Mental Health (Mental illnesses)
Mental illnesses are medical conditions that disrupt a person’s thinking, feeling, mood, ability to relate to others and daily functioning. A new national report reveals that 45.9 million American adults aged 18 or older, or 20 percent of this age group, experienced mental illness, but the illness disproportionately targets African Americans.
• Research suggests that blacks are diagnosed with schizophrenia five times more frequently than any other group.
• 50% of African Americans who suffer from the “blues” or depression do not seek help.
• More black men die from heart attacks associated with stress than any other ethnic group in the United States.
• Poverty level affects mental health status. African Americans living below the poverty level, as compared to those over twice the poverty level, are 4 times more likely to report psychological distress.
• African Americans are 30% more likely to report having serious psychological distress than Non-Hispanic Whites.
• Non-Hispanic Whites are more than twice as likely to receive antidepressant prescription treatments as are Non-Hispanic Blacks.
• The death rate from suicide for African American men was five times that for African American women, in 2005.
• However, the suicide rate for African Americans is generally lower than that of the Non-Hispanic White population.
• A report from the U.S. Surgeon General found that from 1980 – 1995, the suicide rate among African Americans ages 10 to 14 increased 233%, as compared to 120% of Non-Hispanic White.
There’s no specific identifiable cause of mental illness. Mental illnesses, in general, are thought to be caused by a variety of genetic and environmental factors:
• Inherited traits
• Biological factors
• Life experiences
• Brain chemistry
Mental illness signs and symptoms can include:
• Feeling sad or down
• Confused thinking
• Excessive fears or worries
• Withdrawal from friends and activities
• Problems sleeping
• Detachment from reality (delusions) or hallucinations
• Inability to cope with daily problems or stress
• Alcohol or drug abuse
• Significant changes in eating habits
• Sex drive changes
• Excessive anger, hostility or violence
• Suicidal thinking
Exams and Tests
Your doctor will try to rule out any physical problems that could be causing your symptoms, pinpoint a diagnosis and check for any related complications.
These steps may include:
• Physical exam
• Psychological exam
• Laboratory tests
Medications treat the symptoms of mental disorders. They cannot cure the disorder, but they make people feel better so they can function.
Medications work differently for different people. Some people get great results from medications and only need them for a short time. For example, a person with depression may feel much better after taking a medication for a few months, and may never need it again. People with disorders like schizophrenia or bipolar disorder, or people who have long-term or severe depression or anxiety may need to take medication for a much longer time.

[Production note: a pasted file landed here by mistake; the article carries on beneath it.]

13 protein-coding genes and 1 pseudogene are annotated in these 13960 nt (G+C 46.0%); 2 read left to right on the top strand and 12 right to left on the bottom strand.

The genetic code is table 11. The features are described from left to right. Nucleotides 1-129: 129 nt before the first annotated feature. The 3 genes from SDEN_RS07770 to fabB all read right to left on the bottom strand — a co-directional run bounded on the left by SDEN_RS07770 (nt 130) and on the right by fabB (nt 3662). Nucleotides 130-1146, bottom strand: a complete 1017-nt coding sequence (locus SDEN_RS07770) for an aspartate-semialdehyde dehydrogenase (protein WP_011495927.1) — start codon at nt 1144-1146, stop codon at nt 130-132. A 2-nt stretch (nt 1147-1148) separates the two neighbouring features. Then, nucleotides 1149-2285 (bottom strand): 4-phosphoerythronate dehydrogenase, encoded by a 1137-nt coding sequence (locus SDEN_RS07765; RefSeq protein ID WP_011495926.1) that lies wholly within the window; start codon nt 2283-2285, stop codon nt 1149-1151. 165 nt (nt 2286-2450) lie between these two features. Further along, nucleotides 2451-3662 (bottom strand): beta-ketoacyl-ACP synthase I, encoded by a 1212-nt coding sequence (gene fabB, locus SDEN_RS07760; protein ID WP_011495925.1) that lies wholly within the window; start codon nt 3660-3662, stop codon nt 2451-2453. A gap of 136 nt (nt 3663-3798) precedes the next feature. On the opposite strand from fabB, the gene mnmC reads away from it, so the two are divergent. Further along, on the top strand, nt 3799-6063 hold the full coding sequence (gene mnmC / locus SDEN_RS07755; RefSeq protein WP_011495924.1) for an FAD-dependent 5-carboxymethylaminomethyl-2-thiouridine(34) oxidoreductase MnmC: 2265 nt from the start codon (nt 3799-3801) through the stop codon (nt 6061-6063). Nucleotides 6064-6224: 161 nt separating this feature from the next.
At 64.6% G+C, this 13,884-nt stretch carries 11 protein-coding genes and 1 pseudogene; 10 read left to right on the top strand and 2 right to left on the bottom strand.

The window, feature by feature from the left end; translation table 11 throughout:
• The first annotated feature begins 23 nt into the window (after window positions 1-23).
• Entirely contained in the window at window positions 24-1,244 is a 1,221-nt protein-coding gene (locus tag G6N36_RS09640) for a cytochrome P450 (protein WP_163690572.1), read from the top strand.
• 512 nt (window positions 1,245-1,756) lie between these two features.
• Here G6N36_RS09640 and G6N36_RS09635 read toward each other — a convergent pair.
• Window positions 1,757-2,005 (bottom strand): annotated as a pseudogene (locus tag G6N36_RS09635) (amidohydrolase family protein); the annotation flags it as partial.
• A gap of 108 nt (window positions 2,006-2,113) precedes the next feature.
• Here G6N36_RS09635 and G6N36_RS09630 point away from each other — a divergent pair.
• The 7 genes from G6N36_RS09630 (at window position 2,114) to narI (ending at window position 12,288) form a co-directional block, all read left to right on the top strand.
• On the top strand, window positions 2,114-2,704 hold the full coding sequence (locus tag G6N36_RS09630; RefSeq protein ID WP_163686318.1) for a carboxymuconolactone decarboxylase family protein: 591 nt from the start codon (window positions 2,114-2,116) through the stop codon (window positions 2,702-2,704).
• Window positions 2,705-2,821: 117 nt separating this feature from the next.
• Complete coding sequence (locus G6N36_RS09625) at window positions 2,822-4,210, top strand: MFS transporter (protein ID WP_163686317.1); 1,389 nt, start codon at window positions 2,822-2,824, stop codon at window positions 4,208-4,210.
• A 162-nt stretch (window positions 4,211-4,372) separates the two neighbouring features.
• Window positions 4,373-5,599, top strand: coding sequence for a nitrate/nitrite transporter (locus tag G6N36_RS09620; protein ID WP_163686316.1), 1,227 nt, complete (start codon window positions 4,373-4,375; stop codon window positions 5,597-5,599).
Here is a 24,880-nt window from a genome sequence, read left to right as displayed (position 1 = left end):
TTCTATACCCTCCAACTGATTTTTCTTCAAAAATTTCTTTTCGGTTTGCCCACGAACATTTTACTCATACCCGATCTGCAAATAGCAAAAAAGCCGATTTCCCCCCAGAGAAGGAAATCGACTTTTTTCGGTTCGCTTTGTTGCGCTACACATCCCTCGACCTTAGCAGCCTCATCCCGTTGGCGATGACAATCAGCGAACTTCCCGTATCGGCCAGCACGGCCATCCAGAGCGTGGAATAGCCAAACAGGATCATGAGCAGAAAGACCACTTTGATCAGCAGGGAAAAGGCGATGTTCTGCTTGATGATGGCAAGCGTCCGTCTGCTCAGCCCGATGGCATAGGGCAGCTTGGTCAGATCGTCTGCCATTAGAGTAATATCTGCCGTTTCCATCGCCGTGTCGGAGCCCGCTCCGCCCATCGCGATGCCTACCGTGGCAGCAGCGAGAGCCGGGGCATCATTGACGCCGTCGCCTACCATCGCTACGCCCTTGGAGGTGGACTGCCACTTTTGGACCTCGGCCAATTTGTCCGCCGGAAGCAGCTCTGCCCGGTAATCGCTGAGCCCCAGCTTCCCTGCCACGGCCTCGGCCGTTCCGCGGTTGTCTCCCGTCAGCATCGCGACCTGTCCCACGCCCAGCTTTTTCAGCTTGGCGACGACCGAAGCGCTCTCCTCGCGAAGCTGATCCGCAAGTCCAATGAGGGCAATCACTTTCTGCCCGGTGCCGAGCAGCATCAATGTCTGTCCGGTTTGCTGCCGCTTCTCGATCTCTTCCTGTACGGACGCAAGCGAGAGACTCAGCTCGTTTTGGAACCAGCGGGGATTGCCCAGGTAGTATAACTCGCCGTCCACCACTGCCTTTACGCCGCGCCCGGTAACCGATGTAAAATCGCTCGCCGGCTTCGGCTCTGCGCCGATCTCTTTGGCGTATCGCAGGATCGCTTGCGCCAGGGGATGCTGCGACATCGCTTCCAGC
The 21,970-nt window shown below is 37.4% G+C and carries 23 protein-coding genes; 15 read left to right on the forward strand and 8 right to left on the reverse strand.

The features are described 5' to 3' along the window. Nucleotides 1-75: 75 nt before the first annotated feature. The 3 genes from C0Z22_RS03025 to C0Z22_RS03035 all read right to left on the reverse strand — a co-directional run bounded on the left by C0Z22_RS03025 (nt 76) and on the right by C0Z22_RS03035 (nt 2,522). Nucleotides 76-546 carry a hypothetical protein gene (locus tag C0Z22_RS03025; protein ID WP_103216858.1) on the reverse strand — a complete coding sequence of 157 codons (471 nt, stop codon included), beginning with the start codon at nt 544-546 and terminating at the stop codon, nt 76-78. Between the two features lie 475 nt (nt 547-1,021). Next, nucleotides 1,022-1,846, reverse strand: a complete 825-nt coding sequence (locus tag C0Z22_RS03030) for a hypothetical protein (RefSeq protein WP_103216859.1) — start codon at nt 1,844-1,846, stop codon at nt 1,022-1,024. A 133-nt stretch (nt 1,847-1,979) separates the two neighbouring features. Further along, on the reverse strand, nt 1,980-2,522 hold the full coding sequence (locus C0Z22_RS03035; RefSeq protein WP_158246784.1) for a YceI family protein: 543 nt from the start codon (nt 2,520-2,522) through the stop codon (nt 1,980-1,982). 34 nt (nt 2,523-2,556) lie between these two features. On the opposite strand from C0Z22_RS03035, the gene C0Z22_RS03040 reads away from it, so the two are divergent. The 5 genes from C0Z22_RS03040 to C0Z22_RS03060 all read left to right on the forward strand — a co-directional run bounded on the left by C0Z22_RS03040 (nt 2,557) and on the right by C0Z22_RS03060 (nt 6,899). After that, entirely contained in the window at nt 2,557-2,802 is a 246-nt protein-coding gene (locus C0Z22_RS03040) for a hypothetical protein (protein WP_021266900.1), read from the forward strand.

Some people get side effects from medications and other people don’t. Doses can be small or large, depending on the medication and the person. Factors that can affect how medications work in people include:
• Type of mental disorder, such as depression, anxiety, bipolar disorder, and schizophrenia
• Age, sex, and body size
• Physical illnesses
• Habits like smoking and drinking
• Liver and kidney function
• Other medications and herbal/vitamin supplements
• Whether medications are taken as prescribed.
Psychotherapy, or “talk therapy,” is a way to treat people with a mental disorder by helping them understand their illness. It teaches people strategies and gives them tools to deal with stress and unhealthy thoughts and behaviors. Psychotherapy helps patients manage their symptoms better and function at their best in everyday life.
Sometimes psychotherapy alone may be the best treatment for a person, depending on the illness and its severity. Other times, psychotherapy is combined with medications. Therapists work with an individual or families to devise an appropriate treatment plan.
Complications linked to mental illness include:
• Unhappiness and decreased enjoyment of life
• Family conflicts
• Relationship difficulties
• Social isolation
• Substance abuse
• Missed work or school, or other problems related to work or school
• Heart disease and other medical conditions
When to Contact a Medical Professional
If you have any signs or symptoms of a mental illness, see your doctor, mental health provider or other health professional.
There’s no sure way to prevent mental illness. However, if you do have a mental illness, taking steps to control stress, to increase your resilience and to boost low self-esteem may help keep your symptoms under control.